Price When Reviewed: 520
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The E-P1 also supports regular four thirds lenses; you'll need the MMF-1 adapter. Olympus currently offers more than 20 four thirds lenses such as the ZD 8mm fisheye lens below. If you have older OM lenses stashed away in the closet, you can buy the MF-2 adapter to use those lenses on the E-P1, keeping in mind that you'll have to focus manually. The E-P1 comes in two flavours: a silver body with black accent, or a white metal body with tan accent.
There's no built-in flash, but you do have three accessory flashes to choose from. I used the compact FL-14 flash. It slides right into the hot shoe and looks great on the camera. In fact, I would often just leave it mounted during the course of the day in case I needed a little fill flash for portraits.
The E-P1 offers four aspect modes (4:3, 3:2, 16:9 and 6:6). For full resolution, you should use 4:3. But if you don't mind giving up a few pixels, the other aspect ratios are fun to play with.
There are also six art filters built into the camera that can be applied to both stills and video. You can use them at capture, but I prefer to shoot in Raw, and then later play with the filters on the LCD to create new images. I also like the e-Portrait feature, which uses the camera's face-detection technology to smooth out skin tones while leaving other areas such as eyes and hair alone (this also can be applied in playback mode).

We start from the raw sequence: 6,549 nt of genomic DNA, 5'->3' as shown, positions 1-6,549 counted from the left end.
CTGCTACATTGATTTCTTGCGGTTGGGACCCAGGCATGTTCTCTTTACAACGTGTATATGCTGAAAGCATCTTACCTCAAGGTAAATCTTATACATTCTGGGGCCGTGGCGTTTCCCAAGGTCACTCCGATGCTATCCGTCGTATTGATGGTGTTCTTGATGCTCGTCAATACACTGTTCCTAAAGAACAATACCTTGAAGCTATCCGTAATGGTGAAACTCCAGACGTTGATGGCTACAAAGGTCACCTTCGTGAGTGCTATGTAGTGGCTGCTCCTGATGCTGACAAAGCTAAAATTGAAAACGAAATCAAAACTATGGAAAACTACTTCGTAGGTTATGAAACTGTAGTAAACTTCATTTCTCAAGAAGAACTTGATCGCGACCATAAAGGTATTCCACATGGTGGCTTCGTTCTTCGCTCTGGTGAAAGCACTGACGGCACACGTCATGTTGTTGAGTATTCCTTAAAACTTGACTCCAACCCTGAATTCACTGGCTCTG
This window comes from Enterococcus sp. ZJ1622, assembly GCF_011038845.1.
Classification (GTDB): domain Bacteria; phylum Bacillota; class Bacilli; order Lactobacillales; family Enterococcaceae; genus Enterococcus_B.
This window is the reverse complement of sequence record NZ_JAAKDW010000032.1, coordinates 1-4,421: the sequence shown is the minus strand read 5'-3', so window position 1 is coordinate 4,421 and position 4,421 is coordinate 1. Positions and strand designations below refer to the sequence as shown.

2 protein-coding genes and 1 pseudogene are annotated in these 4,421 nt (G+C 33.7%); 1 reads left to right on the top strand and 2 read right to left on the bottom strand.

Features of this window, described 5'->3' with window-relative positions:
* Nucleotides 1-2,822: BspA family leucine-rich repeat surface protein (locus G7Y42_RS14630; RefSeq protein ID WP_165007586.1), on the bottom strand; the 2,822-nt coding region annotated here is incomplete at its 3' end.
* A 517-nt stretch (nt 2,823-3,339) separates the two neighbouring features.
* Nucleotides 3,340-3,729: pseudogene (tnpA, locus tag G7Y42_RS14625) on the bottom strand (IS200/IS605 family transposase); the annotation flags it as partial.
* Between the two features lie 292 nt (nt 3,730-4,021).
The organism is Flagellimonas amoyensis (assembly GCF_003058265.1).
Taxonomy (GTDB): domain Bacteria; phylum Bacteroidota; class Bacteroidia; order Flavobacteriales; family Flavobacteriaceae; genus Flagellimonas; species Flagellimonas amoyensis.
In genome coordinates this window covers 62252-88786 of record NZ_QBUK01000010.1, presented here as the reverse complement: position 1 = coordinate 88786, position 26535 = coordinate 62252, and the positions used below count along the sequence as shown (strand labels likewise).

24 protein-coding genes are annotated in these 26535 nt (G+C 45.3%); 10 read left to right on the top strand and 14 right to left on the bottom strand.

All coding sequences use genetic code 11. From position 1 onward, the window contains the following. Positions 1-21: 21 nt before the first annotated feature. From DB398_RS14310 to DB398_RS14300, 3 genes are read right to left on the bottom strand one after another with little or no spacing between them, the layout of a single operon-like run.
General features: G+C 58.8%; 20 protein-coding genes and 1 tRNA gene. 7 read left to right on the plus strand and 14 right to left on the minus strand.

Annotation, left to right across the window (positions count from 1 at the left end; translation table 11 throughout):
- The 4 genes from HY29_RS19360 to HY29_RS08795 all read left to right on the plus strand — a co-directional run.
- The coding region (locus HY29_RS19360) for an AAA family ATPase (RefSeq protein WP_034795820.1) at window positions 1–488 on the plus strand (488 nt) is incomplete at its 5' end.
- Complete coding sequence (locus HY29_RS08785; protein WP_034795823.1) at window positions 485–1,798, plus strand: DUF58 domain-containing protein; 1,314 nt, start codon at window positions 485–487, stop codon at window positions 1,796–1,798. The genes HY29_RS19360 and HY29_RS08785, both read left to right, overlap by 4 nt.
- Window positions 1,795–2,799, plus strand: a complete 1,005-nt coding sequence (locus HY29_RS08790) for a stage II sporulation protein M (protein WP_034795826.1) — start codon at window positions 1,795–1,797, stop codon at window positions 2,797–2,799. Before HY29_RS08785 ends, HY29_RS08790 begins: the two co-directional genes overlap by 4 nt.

Initially for Raw processing, you'll need to use the Olympus Master 2 software that comes with the camera. There are both Mac and Windows versions. Up the road, however, I'm guessing that Adobe and Apple will provide Raw profiles for the E-P1.
Many photographers will ask if the E-P1 is a compact camera or a DSLR replacement. Quite honestly, it's neither. The Olympus E-P1 is its own breed of camera. For creatives looking for a great mix of photographic power and portability this could easily be the only camera they'd ever need -- especially if they add an extra lens and an accessory flash. Hardcore DSLR shooters who want a versatile back-up or a more discreet camera for street shooting will most likely be interested in adding the E-P1 to their bag of tricks. And, this could also be a good 'move up' camera for compact camera snap shooters.
But my guess is that demand for the E-P1 will be driven mostly by pure desire for a handsome, well made, flexible image capture device that delivers high quality for a reasonable price.
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